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Let’s clear this up once and for all: Lawyers sell legal services.

There, I said it.

It doesn’t make you a salesperson, but you can’t deny the fact that when someone hires you, a sale takes place.

The more of your services you sell, the more you earn. Pure and simple.

But that’s not all you sell.

Clients pay for your legal services, but what they want and expect you to deliver, what they really pay for, are solutions to their problems.

They hire you to get the benefits you deliver.

Get better at selling those solutions and benefits and you will sell more of your services.

Hold on. We’re not done.

You also sell clients the “experience” of working with you. How your clients feel having you in their corner, how you treat them and make them feel appreciated, and everything else under the ‘client relations’ banner.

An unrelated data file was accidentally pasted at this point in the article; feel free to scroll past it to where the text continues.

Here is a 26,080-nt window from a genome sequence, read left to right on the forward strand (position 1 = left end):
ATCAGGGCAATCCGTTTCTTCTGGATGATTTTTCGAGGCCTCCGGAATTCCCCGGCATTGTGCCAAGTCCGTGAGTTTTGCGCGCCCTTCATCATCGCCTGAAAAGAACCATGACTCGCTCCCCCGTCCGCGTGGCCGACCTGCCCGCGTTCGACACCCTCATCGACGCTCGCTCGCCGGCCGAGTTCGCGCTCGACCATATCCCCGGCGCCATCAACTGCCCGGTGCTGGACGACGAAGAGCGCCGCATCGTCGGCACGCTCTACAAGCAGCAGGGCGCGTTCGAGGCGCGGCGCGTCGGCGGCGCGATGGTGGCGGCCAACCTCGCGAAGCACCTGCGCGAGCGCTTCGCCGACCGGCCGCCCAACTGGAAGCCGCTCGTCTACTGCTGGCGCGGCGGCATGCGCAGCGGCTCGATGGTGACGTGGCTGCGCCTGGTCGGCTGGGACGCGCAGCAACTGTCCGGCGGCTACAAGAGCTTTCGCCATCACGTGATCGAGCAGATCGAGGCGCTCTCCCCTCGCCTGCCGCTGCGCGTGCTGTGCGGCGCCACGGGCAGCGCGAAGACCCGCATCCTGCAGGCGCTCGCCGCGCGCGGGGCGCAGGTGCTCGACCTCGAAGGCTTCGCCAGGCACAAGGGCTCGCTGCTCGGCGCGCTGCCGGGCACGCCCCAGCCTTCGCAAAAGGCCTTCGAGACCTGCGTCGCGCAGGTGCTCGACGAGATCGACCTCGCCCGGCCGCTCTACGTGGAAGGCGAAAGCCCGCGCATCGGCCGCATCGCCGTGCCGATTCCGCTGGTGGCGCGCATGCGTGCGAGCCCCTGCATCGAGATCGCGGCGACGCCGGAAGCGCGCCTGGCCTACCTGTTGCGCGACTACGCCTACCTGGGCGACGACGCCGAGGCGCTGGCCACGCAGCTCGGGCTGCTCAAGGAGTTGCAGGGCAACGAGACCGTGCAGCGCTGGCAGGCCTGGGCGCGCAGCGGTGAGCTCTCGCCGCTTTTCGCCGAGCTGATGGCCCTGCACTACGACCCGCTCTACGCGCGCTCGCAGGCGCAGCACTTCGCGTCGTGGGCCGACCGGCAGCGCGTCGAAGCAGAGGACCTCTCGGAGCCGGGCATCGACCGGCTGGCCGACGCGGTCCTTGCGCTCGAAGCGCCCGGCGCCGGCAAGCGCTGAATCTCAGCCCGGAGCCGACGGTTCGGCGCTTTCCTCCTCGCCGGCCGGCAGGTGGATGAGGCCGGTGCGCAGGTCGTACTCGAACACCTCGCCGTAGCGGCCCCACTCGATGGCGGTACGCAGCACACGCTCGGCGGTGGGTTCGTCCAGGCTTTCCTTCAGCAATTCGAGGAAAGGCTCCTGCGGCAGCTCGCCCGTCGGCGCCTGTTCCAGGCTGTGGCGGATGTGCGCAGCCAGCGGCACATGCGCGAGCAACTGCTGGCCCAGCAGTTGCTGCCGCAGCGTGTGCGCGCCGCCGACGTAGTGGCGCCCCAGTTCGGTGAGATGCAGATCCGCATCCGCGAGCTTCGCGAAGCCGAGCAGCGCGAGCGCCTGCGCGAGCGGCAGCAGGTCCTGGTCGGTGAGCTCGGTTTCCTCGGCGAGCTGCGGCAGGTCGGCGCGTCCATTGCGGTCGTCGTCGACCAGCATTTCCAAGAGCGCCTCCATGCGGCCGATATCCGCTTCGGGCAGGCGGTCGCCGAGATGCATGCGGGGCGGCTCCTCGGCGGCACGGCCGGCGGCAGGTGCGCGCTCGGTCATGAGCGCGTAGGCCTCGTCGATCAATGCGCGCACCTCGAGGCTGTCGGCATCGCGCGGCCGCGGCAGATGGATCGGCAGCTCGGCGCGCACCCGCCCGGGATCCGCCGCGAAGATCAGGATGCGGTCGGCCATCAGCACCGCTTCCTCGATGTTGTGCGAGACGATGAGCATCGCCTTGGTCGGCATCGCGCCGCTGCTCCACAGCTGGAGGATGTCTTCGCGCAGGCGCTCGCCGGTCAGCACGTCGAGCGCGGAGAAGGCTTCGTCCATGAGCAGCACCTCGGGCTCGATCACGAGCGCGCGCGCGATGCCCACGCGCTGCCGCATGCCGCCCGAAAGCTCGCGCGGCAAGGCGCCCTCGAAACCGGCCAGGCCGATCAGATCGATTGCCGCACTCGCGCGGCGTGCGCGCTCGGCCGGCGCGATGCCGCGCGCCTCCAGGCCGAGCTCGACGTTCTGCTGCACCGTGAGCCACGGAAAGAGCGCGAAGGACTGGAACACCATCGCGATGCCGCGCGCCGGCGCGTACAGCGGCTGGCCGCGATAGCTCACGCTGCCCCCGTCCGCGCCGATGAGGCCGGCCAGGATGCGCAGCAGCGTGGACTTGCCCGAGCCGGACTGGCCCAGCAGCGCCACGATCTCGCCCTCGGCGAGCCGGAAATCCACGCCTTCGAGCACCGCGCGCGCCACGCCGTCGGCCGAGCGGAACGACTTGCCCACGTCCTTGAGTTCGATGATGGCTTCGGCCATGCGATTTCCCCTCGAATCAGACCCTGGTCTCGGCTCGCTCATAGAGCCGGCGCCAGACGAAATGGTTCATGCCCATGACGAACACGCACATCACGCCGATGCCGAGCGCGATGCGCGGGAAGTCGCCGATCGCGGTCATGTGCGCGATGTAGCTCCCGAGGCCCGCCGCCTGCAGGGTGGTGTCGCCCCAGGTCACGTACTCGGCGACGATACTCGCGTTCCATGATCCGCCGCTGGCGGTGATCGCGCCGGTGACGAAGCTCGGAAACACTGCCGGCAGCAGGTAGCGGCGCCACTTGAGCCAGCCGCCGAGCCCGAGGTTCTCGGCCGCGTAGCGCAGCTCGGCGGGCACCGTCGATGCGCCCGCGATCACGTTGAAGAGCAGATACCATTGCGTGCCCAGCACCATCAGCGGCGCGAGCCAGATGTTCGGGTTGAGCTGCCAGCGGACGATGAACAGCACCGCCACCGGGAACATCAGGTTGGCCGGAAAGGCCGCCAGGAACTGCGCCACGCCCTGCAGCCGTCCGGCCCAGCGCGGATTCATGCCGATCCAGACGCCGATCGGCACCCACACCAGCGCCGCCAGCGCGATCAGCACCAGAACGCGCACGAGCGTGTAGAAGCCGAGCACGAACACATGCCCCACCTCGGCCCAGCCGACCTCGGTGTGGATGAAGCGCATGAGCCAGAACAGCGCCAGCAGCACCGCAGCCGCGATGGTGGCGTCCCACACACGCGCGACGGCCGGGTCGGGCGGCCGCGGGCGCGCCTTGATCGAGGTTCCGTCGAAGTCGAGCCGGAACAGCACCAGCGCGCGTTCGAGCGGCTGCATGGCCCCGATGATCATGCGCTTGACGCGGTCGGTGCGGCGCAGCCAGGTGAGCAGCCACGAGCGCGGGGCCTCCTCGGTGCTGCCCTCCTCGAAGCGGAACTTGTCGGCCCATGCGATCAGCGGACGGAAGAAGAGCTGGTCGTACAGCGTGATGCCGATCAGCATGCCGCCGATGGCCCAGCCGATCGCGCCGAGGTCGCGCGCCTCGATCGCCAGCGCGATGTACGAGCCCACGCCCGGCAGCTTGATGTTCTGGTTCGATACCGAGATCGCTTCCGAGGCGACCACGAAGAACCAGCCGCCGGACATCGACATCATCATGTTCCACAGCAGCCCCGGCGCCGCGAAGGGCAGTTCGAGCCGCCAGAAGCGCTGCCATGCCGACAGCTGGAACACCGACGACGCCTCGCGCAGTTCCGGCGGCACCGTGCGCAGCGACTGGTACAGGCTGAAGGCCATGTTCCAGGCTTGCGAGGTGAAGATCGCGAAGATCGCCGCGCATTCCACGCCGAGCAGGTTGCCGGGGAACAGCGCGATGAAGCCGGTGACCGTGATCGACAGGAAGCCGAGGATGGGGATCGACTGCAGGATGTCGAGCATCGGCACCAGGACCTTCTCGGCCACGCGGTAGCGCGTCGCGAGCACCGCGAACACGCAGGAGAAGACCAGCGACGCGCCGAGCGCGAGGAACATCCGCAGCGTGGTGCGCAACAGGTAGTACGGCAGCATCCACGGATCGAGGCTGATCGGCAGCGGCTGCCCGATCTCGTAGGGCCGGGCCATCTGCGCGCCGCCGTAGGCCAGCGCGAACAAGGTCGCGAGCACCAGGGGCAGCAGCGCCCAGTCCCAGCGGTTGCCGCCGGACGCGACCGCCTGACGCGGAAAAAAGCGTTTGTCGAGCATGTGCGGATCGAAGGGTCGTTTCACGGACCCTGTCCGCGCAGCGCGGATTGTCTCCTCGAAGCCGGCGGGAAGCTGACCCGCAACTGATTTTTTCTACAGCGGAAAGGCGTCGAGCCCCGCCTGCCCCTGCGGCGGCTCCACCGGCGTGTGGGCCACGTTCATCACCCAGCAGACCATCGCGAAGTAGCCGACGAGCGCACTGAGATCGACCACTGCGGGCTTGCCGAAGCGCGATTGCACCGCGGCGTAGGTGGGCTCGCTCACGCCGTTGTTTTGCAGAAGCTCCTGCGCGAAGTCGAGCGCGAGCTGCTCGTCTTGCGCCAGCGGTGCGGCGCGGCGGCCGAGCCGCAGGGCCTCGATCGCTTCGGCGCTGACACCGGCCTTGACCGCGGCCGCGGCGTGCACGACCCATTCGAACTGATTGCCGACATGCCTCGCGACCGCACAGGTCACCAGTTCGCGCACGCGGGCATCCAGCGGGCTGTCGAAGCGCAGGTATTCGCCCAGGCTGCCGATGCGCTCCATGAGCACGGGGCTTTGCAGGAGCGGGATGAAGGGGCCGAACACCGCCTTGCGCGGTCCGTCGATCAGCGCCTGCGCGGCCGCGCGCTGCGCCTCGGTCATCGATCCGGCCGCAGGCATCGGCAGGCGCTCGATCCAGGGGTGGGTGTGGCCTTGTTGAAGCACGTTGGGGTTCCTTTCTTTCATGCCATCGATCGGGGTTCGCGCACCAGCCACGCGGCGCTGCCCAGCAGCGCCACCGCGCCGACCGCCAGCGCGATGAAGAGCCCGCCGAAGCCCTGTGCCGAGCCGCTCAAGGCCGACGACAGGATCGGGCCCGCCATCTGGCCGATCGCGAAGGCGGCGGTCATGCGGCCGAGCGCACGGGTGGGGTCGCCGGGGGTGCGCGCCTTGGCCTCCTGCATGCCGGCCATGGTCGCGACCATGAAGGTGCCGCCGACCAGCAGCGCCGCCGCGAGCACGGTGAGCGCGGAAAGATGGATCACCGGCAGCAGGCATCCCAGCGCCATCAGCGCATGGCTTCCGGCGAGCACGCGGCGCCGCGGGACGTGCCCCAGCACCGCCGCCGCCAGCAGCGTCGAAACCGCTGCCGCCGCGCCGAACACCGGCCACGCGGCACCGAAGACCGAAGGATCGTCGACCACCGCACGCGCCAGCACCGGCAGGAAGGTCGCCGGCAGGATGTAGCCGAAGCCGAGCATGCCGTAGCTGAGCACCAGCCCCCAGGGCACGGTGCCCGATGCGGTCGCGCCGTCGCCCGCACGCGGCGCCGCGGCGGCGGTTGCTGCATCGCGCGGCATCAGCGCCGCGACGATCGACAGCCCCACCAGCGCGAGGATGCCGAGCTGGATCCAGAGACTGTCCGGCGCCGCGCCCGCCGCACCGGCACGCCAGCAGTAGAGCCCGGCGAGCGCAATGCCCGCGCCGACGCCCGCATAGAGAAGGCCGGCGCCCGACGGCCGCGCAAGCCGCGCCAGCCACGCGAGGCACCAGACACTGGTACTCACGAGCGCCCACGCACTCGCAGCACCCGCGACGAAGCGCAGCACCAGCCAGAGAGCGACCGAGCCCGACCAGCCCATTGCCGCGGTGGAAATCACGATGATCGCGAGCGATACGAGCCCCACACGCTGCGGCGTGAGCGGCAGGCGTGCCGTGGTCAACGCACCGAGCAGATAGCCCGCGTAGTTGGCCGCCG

Do a good job of this and your clients will stick around, return, and tell others. Mess up and they won’t.

It’s all selling.

But before clients can see any of this, before they hire you, there’s something else they buy (and you sell).

Your reputation.

You’re judged by your record of accomplishments and the things people say about you.

Even when your reputation is stellar, you still need to sell it because many clients can’t discern this. To most clients, we all look alike.

It’s called “reputation management” but it’s really just more selling.

I’ve got one more for you. Something else you sell.

You sell information.

About the law, problems and solutions, the how-to’s,—via your articles and posts, reports and books, presentations and other content.

Clients don’t pay for this information but you need to sell them on reading or listening, because this information shows them you know what you’re doing and can deliver the solutions they want.